This is a huge topic and hard to answer in a couple of paragraphs. Do you have more specific questions?
- Aug 1, '09 by Life_is_good_1973Thank you for your responses. I don't have anything really specific; I thought maybe there might be some good advice from seasoned psych RN's about things they have seen and heard over the years. I'm also looking for some suggestions on good books to read that may give me some insight on the psychiatric world. I just finished my Crisis Prevention Training today and learned a LOT of helpful information in dealing with clients. It also made me realize just how unpredictable psych patients can be.
- Aug 1, '09 by WhisperaWhen I was first a psych nurse, I'd go to the big book stores and look in their nursing/psychology/self help aisles. There are hundreds of books there! It's fun to sit down in one of their handy chairs and just flip through the books to see if there's something worth buying...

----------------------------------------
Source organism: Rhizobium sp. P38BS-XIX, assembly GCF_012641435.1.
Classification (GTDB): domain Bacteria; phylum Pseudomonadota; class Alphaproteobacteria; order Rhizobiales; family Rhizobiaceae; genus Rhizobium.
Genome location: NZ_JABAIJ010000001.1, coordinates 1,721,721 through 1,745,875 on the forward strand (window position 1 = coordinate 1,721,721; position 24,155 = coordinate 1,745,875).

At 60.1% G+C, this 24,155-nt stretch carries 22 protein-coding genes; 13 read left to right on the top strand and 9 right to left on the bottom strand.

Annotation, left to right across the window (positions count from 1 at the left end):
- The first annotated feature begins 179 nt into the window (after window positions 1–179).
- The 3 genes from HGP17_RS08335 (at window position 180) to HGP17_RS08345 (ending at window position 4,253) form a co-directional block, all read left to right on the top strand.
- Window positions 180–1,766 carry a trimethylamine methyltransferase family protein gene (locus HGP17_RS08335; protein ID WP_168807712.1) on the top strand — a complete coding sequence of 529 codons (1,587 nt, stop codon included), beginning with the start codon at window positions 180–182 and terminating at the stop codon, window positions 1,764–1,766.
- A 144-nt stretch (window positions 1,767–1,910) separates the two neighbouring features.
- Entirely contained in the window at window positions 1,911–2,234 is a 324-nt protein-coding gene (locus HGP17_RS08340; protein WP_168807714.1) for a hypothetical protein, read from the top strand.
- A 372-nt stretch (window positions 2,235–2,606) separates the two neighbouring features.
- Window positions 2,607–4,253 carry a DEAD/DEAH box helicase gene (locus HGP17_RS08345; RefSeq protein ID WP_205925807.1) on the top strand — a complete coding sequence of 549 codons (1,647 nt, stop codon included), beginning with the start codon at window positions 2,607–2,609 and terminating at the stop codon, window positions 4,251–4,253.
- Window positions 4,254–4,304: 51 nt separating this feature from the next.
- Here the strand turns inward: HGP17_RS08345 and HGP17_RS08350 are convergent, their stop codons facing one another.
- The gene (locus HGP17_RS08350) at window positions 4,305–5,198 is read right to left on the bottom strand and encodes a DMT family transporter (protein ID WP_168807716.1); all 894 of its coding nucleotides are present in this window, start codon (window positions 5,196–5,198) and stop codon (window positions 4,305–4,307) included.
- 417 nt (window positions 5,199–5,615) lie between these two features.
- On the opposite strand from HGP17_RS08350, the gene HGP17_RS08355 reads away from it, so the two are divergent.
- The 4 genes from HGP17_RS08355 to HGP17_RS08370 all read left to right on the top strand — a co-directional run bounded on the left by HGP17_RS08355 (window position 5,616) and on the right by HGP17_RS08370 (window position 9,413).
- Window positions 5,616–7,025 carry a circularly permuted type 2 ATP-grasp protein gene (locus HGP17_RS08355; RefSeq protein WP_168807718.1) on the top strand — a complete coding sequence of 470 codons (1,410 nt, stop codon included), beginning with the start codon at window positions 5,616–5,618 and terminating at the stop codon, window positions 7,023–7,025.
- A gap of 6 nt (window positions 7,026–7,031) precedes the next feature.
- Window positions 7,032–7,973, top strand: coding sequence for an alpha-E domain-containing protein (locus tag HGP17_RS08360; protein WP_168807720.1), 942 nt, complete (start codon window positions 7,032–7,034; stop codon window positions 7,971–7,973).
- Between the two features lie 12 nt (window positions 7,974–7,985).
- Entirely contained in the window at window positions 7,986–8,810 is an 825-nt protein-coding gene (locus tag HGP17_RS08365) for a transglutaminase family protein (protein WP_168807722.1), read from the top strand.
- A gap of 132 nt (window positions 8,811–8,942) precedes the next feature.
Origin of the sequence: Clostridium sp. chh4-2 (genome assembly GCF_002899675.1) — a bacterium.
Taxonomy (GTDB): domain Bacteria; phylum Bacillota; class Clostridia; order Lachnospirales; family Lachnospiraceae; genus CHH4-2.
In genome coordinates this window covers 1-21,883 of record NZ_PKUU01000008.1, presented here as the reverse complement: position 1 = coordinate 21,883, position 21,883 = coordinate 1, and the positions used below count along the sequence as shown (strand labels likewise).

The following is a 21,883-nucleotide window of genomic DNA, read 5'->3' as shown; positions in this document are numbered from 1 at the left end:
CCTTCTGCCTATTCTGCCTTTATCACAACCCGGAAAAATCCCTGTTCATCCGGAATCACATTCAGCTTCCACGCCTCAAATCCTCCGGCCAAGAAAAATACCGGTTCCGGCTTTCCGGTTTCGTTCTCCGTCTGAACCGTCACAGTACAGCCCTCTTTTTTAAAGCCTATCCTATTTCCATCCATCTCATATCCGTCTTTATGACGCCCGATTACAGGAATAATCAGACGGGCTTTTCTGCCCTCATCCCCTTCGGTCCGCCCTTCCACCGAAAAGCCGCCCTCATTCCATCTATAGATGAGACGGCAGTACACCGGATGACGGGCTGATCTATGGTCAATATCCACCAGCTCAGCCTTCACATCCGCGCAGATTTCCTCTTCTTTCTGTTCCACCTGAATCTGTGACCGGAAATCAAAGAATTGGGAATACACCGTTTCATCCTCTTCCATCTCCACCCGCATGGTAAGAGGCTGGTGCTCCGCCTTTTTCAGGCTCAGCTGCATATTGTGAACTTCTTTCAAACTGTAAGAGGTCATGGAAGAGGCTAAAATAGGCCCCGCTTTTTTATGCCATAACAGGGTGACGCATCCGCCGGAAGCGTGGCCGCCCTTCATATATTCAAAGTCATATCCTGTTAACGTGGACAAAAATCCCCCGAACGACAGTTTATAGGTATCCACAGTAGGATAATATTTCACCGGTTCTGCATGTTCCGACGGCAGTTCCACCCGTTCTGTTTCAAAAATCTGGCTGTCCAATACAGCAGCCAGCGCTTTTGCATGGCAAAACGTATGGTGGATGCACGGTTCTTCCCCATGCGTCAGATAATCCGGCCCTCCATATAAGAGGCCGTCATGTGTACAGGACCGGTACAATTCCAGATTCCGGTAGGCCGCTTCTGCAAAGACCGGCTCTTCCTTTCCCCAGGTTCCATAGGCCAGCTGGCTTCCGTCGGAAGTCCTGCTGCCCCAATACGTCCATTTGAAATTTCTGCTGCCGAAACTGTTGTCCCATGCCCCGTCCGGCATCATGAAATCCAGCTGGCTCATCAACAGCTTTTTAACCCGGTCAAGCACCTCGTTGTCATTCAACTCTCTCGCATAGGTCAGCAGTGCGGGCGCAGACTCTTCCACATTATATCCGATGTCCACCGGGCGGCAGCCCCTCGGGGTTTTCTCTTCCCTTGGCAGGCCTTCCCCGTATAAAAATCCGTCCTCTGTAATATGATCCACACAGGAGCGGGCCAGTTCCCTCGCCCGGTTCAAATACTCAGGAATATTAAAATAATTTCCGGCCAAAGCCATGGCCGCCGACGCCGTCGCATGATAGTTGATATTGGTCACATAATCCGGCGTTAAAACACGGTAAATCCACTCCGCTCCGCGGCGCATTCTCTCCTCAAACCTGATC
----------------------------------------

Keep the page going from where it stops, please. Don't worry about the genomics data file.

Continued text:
- Aug 2, '09 by robails1hi LIG1973 I have been a Psych Nurse for the past 36 years and yes it can be very interesting and yes it can be frustrating, scary ,threatening etc. The things you should know about the profession you have entered, it can be rewarding and it can be demoralizing depends on how your ego is. In saying that remember how you would like to be treated, if you were ill is how you should treat the ill yourself, with empathy. I also urge you to be aware gain the peoples trust through a good rapport with them and inform them when you first shake their hands that you want to shake their hands as they go out the door they have just come in and you will work with them to do that as quickly as possible. all the best robails1